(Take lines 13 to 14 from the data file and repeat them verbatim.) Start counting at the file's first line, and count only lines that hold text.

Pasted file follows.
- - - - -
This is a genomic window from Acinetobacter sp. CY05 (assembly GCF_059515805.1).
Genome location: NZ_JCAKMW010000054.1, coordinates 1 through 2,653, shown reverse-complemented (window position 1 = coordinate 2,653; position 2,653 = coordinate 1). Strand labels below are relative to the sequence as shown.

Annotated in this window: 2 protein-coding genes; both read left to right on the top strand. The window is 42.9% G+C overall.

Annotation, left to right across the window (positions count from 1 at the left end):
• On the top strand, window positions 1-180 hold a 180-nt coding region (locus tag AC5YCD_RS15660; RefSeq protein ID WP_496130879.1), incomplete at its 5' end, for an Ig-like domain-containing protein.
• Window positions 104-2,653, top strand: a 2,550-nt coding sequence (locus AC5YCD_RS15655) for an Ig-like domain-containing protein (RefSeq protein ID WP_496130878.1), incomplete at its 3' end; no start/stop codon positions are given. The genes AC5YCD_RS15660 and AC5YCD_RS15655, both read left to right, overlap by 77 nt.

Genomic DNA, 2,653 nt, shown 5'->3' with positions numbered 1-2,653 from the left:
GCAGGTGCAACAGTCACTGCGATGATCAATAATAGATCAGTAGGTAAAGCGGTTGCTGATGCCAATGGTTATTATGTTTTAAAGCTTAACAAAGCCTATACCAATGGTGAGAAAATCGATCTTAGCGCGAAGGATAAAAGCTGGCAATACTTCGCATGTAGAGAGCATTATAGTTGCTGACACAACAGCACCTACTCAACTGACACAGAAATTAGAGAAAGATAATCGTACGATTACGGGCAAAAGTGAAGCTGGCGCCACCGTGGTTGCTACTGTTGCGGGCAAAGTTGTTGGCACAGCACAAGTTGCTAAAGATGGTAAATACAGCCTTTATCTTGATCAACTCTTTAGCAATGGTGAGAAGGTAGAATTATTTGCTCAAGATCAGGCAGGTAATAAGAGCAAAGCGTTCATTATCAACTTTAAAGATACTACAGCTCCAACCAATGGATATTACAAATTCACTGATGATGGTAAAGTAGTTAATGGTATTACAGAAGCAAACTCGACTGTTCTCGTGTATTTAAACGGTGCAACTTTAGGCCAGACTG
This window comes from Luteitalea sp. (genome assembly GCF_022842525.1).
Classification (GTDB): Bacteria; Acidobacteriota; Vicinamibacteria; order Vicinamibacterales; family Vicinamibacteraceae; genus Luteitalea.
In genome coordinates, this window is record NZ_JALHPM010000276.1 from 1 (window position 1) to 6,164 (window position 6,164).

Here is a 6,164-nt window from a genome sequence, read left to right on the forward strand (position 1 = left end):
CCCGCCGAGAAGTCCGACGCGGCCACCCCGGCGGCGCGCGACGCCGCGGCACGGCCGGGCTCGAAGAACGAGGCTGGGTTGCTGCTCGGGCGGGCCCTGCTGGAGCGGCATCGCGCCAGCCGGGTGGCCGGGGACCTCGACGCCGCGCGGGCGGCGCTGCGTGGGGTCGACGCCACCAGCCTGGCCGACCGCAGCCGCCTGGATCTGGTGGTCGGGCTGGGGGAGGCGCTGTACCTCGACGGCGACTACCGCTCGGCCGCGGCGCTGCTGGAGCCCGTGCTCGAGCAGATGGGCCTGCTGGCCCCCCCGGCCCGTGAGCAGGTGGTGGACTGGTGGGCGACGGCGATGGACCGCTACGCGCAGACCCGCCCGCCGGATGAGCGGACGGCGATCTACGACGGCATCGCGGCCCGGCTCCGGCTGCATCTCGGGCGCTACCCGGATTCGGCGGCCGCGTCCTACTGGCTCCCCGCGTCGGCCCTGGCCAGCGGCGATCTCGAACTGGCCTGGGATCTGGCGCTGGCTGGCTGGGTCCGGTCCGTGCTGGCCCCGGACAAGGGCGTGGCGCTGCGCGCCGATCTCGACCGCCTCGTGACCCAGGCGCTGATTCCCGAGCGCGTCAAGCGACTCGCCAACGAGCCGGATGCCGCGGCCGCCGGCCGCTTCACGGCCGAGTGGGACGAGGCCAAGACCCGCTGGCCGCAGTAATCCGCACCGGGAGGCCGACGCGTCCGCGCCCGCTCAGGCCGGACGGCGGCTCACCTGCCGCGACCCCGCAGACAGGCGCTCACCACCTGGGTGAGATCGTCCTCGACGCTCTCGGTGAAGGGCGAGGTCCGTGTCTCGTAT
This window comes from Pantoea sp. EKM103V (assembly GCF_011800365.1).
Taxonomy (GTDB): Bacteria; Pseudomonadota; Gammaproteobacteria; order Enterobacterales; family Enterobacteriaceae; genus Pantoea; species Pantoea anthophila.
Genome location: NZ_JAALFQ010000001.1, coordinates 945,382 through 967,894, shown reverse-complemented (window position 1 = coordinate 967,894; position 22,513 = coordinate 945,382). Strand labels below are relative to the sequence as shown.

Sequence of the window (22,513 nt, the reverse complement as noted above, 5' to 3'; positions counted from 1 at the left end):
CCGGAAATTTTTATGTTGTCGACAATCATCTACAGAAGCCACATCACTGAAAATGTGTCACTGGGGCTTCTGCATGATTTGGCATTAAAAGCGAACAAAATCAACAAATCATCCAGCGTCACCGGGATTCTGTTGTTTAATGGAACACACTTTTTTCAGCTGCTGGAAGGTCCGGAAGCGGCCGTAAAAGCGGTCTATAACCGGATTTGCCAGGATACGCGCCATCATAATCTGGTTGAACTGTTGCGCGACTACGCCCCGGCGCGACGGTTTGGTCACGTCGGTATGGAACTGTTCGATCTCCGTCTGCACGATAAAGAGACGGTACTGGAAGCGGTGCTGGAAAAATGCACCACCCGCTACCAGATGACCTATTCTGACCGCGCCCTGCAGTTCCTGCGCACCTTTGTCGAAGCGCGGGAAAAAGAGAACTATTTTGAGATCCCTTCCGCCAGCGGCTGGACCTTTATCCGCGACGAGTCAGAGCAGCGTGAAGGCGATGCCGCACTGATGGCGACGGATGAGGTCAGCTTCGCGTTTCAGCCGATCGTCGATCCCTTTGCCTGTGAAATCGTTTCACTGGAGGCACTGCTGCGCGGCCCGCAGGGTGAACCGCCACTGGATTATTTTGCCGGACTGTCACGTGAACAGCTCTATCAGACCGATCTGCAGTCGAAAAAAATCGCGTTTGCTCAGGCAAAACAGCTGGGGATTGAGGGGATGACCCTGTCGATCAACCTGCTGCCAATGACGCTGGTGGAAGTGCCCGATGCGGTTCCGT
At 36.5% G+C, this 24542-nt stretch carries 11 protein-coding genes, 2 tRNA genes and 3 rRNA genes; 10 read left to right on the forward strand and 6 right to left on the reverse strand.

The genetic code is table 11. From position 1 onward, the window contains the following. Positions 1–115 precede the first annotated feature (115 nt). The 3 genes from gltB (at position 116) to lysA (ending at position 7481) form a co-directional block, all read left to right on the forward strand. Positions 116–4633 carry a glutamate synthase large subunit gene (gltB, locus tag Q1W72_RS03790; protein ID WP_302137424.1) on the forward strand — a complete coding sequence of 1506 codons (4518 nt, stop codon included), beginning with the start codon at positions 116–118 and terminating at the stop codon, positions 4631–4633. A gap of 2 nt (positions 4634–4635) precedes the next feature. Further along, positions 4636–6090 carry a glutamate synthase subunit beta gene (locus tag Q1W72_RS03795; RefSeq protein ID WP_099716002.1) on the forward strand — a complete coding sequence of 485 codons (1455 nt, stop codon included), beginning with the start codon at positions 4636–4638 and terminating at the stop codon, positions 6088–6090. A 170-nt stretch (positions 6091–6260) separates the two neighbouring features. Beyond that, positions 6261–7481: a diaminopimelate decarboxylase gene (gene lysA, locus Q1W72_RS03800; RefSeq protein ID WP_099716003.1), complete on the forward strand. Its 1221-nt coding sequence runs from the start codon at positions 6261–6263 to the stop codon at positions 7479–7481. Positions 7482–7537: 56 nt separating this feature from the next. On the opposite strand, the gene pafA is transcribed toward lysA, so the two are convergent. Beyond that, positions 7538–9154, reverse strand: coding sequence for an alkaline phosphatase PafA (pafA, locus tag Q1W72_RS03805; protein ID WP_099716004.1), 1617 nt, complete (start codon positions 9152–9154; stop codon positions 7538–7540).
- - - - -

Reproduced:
CCCGCCGAGAAGTCCGACGCGGCCACCCCGGCGGCGCGCGACGCCGCGGCACGGCCGGGCTCGAAGAACGAGGCTGGGTTGCTGCTCGGGCGGGCCCTGCTGGAGCGGCATCGCGCCAGCCGGGTGGCCGGGGACCTCGACGCCGCGCGGGCGGCGCTGCGTGGGGTCGACGCCACCAGCCTGGCCGACCGCAGCCGCCTGGATCTGGTGGTCGGGCTGGGGGAGGCGCTGTACCTCGACGGCGACTACCGCTCGGCCGCGGCGCTGCTGGAGCCCGTGCTCGAGCAGATGGGCCTGCTGGCCCCCCCGGCCCGTGAGCAGGTGGTGGACTGGTGGGCGACGGCGATGGACCGCTACGCGCAGACCCGCCCGCCGGATGAGCGGACGGCGATCTACGACGGCATCGCGGCCCGGCTCCGGCTGCATCTCGGGCGCTACCCGGATTCGGCGGCCGCGTCCTACTGGCTCCCCGCGTCGGCCCTGGCCAGCGGCGATCTCGAACTGGCCTGGGATCTGGCGCTGGCTGGCTGGGTCCGGTCCGTGCTGGCCCCGGACAAGGGCGTGGCGCTGCGCGCCGATCTCGACCGCCTCGTGACCCAGGCGCTGATTCCCGAGCGCGTCAAGCGACTCGCCAACGAGCCGGATGCCGCGGCCGCCGGCCGCTTCACGGCCGAGTGGGACGAGGCCAAGACCCGCTGGCCGCAGTAATCCGCACCGGGAGGCCGACGCGTCCGCGCCCGCTCAGGCCGGACGGCGGCTCACCTGCCGCGACCCCGCAGACAGGCGCTCACCACCTGGGTGAGATCGTCCTCGACGCTCTCGGTGAAGGGCGAGGTCCGTGTCTCGTAT
This window comes from Pantoea sp. EKM103V (assembly GCF_011800365.1).